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A Storm in the Rocky Mountains, Mt. Rosalie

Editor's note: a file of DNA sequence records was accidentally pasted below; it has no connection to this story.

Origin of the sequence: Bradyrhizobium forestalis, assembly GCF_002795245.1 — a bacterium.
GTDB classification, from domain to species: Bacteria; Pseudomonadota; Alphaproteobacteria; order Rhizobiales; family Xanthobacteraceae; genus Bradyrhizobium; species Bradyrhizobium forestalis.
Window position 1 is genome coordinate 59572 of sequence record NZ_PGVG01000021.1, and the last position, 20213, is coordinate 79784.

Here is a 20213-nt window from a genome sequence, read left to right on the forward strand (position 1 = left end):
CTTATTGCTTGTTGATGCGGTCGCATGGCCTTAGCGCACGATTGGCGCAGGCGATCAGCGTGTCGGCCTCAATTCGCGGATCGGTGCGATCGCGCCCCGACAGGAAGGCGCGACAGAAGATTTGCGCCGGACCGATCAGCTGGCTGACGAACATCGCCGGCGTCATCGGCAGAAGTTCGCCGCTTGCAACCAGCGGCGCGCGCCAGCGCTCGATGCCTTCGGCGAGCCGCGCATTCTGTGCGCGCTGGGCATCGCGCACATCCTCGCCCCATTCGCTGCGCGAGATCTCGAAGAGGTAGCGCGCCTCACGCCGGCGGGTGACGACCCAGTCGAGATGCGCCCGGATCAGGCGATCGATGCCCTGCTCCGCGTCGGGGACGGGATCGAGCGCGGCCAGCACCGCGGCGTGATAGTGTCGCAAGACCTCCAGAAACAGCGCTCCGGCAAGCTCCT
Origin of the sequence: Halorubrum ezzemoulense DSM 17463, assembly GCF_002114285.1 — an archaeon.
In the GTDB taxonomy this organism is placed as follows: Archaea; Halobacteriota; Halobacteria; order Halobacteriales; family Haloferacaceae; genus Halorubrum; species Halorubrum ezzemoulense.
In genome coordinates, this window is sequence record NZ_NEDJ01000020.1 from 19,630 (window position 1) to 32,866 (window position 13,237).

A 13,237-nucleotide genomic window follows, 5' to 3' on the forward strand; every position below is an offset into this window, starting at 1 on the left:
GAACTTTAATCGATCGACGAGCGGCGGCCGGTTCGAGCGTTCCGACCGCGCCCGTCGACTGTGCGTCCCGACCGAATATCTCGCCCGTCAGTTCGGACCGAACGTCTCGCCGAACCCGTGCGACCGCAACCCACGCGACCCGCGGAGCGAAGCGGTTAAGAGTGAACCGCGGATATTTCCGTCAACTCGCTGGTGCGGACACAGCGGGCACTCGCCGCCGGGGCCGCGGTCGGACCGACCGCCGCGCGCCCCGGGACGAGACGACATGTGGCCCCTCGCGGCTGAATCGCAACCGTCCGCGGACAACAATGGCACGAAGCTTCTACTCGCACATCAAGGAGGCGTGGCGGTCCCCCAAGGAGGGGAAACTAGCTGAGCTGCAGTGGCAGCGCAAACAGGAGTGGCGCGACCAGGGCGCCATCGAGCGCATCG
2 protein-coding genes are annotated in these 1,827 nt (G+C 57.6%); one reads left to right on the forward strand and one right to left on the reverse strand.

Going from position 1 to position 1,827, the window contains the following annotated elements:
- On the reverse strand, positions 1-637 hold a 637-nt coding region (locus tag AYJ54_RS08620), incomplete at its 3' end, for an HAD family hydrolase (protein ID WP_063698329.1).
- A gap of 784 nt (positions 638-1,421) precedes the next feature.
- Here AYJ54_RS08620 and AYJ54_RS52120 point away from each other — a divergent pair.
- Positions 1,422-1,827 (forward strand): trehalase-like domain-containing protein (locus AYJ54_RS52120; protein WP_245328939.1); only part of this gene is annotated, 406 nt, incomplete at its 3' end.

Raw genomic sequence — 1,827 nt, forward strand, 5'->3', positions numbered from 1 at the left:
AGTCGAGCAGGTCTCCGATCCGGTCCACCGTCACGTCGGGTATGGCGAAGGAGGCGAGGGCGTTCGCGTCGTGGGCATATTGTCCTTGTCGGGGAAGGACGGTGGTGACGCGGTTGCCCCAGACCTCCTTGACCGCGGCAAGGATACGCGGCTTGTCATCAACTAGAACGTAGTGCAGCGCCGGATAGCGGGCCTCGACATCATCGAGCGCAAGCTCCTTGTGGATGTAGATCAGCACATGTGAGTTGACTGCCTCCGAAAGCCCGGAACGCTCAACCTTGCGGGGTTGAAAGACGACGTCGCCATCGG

As much as this painting is captivating, it is a powerful piece of propaganda. Albert Bierstadt was not successful in securing an official commission from the U.S. government. But he was one of many artists—like Frederic Edwin Church, whose work you can also see in this gallery—who intentionally contributed to the colonialist and expansionist mythology of the Americas as untouched wilderness, ripe for European conquest. Conquests come in many forms, including the naming of landmarks. At the time of this painting, Bierstadt was already known for naming mountains after public figures—like Frederic W. Lander, an explorer and Civil War hero—as a way to flatter them as well as a means to reinforce his own image as an adventurer discovering these places for the first time. Here, Bierstadt endearingly—albeit boldly—named this striking peak near Denver, Colorado, Mount Rosalie after Rosalie Osborne Ludlow, whom he later married. Quite a courting strategy. The mountain was eventually renamed Mount Evans after John Evans, a governor of the Colorado Territory. Evans’s dangerous imperialist attitudes fueled U.S. military aggression toward the Native American tribes in the Colorado region. They resulted in the Sand Creek Massacre, a devastating attack on the Arapaho and Cheyenne people that took place a year after Bierstadt visited the region.
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